All the experts interviewed for this article agree: fixing e-mail hinges on positive identification of the sender. And there are practical solutions on the horizon to drastically reduce forgeries that characterize some of the worst e-mail abuses.
But first, some background. There is a hole in SMTP big enough to drive a truck through and that's what spammers routinely do when they forge sender addresses. Today, it's trivial to send a message that seems to come from firstname.lastname@example.org or email@example.com. Whether it's a phisher groping for access to a bank account or a cyberterrorist looking to compromise a PC, both the company whose identity is spoofed and the individual who is attacked suffer the damage.
Could cryptographic proof of identity help? Companies that run secure Web sites know how to acquire the server certificates that assert their identities and enable SSL connections. They could also use client certificates to sign e-mail messages and probably should. But individuals rarely have or use digital certificates, so e-mail culture has never evolved a security equivalent of the Web's ubiquitous SSL standard.
An Internet draft proposal from Hadmut Danisch, called RMX (Reverse Mail eXchange) offers an idea that is elegantly simple: in addition to publishing the MX (Mail Exchange) DNS records that identify inbound mail hosts, an organization also publishes reverse MX records that identify outbound hosts. A receiving server queries the DNS to find out if the sending host is so authorized. The name yahoo.com is easy to forge, but the IP addresses of Yahoo's outbound servers are not.
The devil's always in the details, of course. It's remarkably difficult to define exactly what "sender" means in today's complex e-mail environment. Three current proposals -- pobox.com's SPF (Sender Policy Framework), Microsoft's Caller ID for E-Mail, and Yahoo's DomainKeys -- take different approaches. SPF, like RMX, focuses on the "envelope sender". That's the MAIL FROM address asserted by the sending host during setup of an SMTP connection, not the From: header contained in the body of the message. In various legitimate cases including mailing lists, mobile messaging services, and forwarders, the domains of the two addresses can differ. A companion proposal called SRS (Sender Rewriting Scheme) describes how to modify headers in transit so that intermediaries aren't seen as forgers by SPF-aware hosts.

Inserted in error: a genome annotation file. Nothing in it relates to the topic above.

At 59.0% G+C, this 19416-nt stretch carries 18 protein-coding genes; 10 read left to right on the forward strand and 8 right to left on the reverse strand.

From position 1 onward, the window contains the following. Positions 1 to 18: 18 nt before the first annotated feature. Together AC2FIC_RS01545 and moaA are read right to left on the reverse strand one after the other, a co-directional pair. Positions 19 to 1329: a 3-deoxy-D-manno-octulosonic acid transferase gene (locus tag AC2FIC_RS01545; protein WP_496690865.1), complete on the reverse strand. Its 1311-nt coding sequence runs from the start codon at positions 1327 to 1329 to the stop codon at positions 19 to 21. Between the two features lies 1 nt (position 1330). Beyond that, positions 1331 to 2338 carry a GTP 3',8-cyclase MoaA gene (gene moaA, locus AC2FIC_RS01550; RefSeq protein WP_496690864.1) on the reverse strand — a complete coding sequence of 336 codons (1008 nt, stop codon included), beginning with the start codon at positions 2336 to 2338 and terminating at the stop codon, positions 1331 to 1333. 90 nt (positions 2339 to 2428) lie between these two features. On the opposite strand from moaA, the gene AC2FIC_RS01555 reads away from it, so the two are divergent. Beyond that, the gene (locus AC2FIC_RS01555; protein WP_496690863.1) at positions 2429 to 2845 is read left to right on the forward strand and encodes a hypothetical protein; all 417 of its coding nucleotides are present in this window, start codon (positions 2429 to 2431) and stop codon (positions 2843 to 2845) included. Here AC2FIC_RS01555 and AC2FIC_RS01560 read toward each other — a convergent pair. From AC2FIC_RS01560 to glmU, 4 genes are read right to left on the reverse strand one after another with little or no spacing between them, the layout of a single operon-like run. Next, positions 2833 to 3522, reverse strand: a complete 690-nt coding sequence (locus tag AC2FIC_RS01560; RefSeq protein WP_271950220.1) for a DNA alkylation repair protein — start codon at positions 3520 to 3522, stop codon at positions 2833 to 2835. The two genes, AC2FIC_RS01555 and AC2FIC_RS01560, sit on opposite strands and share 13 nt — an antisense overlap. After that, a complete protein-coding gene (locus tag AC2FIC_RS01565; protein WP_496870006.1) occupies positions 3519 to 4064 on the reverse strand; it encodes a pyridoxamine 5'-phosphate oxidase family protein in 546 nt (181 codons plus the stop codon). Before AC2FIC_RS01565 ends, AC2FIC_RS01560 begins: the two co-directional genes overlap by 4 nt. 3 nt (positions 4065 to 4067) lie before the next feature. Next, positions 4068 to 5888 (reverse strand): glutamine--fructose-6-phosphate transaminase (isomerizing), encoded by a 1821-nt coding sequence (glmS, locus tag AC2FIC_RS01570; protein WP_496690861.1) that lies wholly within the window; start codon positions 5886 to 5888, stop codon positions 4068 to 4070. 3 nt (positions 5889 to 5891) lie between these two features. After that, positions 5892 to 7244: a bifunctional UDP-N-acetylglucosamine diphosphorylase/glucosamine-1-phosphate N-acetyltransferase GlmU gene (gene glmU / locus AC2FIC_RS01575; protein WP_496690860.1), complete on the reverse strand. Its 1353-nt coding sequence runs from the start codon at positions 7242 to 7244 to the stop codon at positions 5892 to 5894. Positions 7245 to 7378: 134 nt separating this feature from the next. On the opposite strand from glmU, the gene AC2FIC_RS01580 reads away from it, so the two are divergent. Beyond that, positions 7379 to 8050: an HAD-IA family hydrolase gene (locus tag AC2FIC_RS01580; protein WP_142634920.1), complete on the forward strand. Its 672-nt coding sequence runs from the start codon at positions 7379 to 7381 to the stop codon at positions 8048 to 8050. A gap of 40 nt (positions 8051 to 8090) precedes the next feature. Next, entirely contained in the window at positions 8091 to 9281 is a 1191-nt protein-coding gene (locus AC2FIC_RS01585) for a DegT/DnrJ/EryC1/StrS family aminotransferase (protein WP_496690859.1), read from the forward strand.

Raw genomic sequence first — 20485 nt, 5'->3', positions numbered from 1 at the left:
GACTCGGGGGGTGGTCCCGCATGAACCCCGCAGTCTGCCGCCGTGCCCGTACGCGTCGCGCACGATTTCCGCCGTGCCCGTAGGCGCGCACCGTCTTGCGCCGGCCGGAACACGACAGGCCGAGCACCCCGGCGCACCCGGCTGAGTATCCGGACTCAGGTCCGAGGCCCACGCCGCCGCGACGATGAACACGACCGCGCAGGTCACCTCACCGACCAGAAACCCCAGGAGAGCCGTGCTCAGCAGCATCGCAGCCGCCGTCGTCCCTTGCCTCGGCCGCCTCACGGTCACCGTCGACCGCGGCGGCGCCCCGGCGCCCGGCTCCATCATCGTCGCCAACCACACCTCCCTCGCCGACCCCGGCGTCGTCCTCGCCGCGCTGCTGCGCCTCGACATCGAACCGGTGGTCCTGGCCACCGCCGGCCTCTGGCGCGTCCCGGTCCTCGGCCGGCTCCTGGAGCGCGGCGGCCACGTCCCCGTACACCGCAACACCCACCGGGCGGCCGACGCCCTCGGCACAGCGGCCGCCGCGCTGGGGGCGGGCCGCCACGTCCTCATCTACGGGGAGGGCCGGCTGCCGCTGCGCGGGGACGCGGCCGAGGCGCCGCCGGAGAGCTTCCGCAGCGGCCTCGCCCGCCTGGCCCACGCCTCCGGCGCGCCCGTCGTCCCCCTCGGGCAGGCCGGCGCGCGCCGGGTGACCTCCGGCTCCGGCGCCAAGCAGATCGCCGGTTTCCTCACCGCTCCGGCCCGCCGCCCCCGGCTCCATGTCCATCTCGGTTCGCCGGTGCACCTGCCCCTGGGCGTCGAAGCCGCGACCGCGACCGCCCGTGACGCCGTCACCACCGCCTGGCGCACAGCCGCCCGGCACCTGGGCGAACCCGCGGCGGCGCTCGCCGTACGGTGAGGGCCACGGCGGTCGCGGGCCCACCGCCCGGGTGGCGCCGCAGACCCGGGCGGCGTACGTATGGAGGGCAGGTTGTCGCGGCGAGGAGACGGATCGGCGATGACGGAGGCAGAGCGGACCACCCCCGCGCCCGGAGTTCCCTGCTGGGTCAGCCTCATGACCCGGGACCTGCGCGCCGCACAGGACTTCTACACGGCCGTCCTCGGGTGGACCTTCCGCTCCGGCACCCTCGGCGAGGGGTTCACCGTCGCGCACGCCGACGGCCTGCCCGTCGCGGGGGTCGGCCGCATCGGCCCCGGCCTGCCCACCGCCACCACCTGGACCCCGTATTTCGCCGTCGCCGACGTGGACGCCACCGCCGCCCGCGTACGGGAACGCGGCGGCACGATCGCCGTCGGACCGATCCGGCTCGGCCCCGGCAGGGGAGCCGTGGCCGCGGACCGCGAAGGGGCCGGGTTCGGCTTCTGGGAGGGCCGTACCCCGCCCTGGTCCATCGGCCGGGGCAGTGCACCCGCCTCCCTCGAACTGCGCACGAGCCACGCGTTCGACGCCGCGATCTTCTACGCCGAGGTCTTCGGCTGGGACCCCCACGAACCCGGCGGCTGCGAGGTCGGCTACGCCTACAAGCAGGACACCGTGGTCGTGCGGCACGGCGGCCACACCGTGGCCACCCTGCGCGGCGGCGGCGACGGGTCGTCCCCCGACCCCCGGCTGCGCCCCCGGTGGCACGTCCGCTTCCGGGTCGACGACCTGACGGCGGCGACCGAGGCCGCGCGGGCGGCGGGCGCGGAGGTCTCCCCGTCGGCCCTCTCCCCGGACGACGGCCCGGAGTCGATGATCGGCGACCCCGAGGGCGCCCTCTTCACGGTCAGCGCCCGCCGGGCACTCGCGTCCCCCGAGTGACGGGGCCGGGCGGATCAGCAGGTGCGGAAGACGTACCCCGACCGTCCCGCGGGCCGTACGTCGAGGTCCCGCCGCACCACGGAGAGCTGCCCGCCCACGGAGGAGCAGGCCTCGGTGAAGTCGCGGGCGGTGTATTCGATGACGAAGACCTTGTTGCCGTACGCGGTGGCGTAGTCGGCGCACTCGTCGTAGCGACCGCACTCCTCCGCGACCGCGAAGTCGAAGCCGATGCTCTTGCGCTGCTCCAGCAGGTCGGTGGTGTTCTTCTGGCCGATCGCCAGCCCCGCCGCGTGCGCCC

Though significantly complicated by SRS, the SPF approach is arguably a good first line of defence. It's admirably lightweight. If a message fails the envelope sender test, it can be rejected without receipt or inspection of its contents. But messages that pass this test can still easily forge the From: header in the message itself, and that's the address that mail clients display to users. So Caller ID digs into the message itself in search of a purported responsible address whose domain will be queried for authorization. When multiple identities are involved, as with forwarding, the Caller ID spec recommends that mail clients display the addresses of intermediaries as well as originators. But as with SPF, the authorization check applies only the party "most immediately responsible for the transmission of a message", not to the originator.
DomainKeys focuses squarely on the From: header that purports to identify the author of the message. The domain owner responsible for the address in that header stores a public key in a DNS record and issues the corresponding private key to its outbound mail servers so they can sign outgoing messages. A receiving host looks up the public key in the DNS and uses it to verify signatures on inbound messages.
Of the three schemes, Sendmail Inc CTO Eric Allman favours DomainKeys, because it's the only one that doesn't "break e-mail's fundamental store-and-forward model". A signed message that travels through a forwarder can still be verified by the receiver with respect to the originating sender's domain. Since intermediaries sometimes rearrange headers, however, the DomainKeys architects are currently having a lively debate about which headers to sign along with the message body.
One of those architects is the prolific open source developer Russell Nelson. He sees DomainKeys as a near-term fix with long-term growth potential. If corporate keys can be woven into the DNS fabric, it might be possible -- using a Domain-Keys feature called selectors -- to extend support for individual keys as well.
But first things first. We'll soon find out whether any of these schemes -- or some combination of them -- will prove workable. If you run an e-mail system, you can best prepare for the anti-forgery experiments about to unfold by ensuring that your home and mobile users can securely contact the hosts you'd like to authorize. Now's the time to stop procrastinating about the virtual private network, and/or enable secure connections to your outbound mail hosts.